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Do You Need Supplemental Insurance?

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insuranceAs a young professional, it’s easy to begin thinking that you are practically invincible. If you have a job that offers health care benefits (and if you’re ready for the PPACA to take effect in 2014), it doesn’t seem necessary to supplement with anything else.

Unfortunately, this isn’t always the case. There are many reasons that even young professionals should consider supplemental insurance.

What is Supplemental Insurance?

Basically, supplemental insurance is the “extra” insurance that you can buy to help cover situations that might not be covered  by your regular insurance. You might want to buy vision or dental insurance. Perhaps it makes sense to purchase disability insurance.

When you look at your health policy, and realize just what isn’t covered, you might be surprised — and ready to supplement your insurance needs.

Disability Insurance

One of the most important types of supplemental insurance, says attorney Shane Fischer, is disability insurance. “I recommend everyone purchase long-term disability insurance, and periodically increase the coverage as your income grows,” he says.

“As a personal injury lawyer, I see normal, healthy people get severely injured in accidents that prevent them from resuming a normal life,” Fischer continues. “Because they don’t have long-term disability insurance, they can’t maintain their lifestyle, and are put in a real financial bind trying to pay the bills with their meager savings.”

This can make sense for many young professionals. Even if you feel that catastrophic/accident health insurance is sufficient for your needs (since you might not have any recurring health issues and no family), it can still make sense to supplement with long-term disability. That way, if you are unexpectedly injured and can no longer work, the insurance will help you make up the difference.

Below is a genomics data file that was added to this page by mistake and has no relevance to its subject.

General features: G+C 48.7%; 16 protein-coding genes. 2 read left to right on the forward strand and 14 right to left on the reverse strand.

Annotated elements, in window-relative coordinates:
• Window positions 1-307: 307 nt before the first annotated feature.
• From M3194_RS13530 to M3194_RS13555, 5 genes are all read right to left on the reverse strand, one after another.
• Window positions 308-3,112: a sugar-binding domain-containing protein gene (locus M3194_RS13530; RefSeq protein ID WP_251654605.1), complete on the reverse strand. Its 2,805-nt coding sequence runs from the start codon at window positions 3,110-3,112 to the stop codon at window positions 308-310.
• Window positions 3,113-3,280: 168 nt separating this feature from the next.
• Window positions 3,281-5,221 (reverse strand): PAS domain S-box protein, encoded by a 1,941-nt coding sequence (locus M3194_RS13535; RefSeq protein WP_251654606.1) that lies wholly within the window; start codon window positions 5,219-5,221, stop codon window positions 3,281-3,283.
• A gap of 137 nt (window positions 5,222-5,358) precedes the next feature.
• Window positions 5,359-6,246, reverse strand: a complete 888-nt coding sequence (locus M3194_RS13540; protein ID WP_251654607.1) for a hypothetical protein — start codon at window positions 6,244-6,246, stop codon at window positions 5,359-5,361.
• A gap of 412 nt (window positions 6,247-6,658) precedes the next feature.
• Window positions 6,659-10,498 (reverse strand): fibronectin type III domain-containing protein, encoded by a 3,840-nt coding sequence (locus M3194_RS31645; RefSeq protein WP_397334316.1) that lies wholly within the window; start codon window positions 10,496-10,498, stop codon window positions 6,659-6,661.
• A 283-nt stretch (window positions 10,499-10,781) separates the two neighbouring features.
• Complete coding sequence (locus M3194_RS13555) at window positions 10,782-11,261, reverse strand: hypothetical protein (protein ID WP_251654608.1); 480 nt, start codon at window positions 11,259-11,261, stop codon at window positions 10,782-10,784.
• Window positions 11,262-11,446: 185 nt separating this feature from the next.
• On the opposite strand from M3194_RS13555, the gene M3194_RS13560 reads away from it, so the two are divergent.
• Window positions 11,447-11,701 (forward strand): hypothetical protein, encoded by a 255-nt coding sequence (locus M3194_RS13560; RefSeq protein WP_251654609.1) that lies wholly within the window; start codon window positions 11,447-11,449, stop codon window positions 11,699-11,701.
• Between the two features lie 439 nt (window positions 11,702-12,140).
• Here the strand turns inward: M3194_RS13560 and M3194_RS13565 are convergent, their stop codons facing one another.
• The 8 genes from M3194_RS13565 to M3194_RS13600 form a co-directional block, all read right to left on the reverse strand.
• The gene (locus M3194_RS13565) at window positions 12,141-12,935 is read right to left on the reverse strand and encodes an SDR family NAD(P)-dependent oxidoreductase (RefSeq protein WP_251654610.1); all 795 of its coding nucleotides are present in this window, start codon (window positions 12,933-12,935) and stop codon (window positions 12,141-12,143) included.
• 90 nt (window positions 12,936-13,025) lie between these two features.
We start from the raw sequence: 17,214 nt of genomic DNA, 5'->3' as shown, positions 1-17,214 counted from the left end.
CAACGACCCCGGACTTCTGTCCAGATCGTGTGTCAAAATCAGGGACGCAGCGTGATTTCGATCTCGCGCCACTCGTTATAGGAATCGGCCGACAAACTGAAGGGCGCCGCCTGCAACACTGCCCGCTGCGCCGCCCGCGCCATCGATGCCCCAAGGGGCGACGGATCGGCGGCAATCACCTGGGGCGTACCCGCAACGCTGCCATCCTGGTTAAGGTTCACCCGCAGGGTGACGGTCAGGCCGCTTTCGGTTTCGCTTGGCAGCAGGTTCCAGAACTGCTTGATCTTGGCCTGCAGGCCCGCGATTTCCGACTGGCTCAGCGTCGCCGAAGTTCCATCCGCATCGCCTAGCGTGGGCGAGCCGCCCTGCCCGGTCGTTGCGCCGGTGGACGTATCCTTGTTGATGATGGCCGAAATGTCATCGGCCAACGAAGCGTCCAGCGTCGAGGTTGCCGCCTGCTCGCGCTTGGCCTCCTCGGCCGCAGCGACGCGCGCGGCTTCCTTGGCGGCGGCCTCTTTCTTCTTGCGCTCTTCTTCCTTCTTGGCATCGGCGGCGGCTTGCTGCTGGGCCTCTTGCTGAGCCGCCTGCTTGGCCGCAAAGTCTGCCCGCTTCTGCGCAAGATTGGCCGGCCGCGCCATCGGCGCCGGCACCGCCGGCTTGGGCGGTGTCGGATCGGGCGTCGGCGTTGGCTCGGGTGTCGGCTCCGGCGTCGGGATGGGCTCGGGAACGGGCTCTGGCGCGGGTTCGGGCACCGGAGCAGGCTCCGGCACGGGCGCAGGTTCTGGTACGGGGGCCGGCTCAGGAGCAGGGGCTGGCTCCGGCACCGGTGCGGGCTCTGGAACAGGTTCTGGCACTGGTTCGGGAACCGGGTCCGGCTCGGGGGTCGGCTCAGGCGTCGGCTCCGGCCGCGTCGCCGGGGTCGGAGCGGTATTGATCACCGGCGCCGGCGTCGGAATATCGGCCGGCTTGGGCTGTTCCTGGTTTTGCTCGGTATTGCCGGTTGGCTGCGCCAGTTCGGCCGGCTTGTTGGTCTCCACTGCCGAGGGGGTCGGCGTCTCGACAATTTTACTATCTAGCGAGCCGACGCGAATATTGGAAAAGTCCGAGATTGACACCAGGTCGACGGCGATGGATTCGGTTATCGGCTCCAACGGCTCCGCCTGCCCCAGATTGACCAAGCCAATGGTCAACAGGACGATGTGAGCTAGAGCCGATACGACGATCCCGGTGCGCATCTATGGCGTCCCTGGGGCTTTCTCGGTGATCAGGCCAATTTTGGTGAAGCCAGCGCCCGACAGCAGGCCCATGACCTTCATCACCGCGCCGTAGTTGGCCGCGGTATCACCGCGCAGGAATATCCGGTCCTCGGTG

Fischer suggests, too, that you save up a good chunk of money so that you can cover your costs in the short-term. That way, you might not need to get a short-term disability policy on top of the long-term version of the policy.

Other Supplemental Insurance

Other types of supplemental insurance should be considered based on your situation and your obligations. I have a son who will doubtless need braces in the next few years. As a result, we’re looking for policies to help cover those costs — even though dental insurance isn’t something we’ve supplemented with in the past.

We also don’t feel the need for vision insurance. We pay for yearly eye exams and corrective lenses/glasses out of pocket. The fact that we have a Health Savings Account makes these costs tax-deductible, so there is at least a little bit of a benefit, even though we don’t have insurance.

The type of insurance you get, and the amount of coverage that you buy, should consider you situation. If you have a family history of chronic disease, it might make sense to get extra insurance, or to buy long-term care coverage. If you have a young family, your insurance considerations should also take into account the impact your loss of income could have on your entire family.

Remember: insurance is designed to protect your assets. If your current policies aren’t enough to take care of the situation, consider supplemental insurance.

(Photo: Walt Stoneburner)

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4 Responses to “Do You Need Supplemental Insurance?”

  1. admiral58 says:

    i wouldn’t get supplemental

  2. My fiancee, Tori, is really glad she had disability insurance! She has had to use it twice in less than a year and it paid us 80% of her pay (60% employer paid benefit 20% employee paid supplement) for almost 6 months worth of time she had to take off for two foot surgeries. Definitely paid off for us.

  3. Shirley says:

    We did buy the Supplemental Insurance for vision and dental with our health insurance policy. Then at the end of the year we compared the cost of the policy plus out-of-pocket co-pays to what we would have paid without it. Surprisingly the two figures were less than $20 difference.

    However, considering that costs of service could well go up the following year, and policy costs wouldn’t, we kept the policy.

  4. DC says:

    Insurance is purchased to cover you for unforseen or unexpected circumstances. If you know your son will need braces in a few years you don’t buy insurance for that, you save for that.


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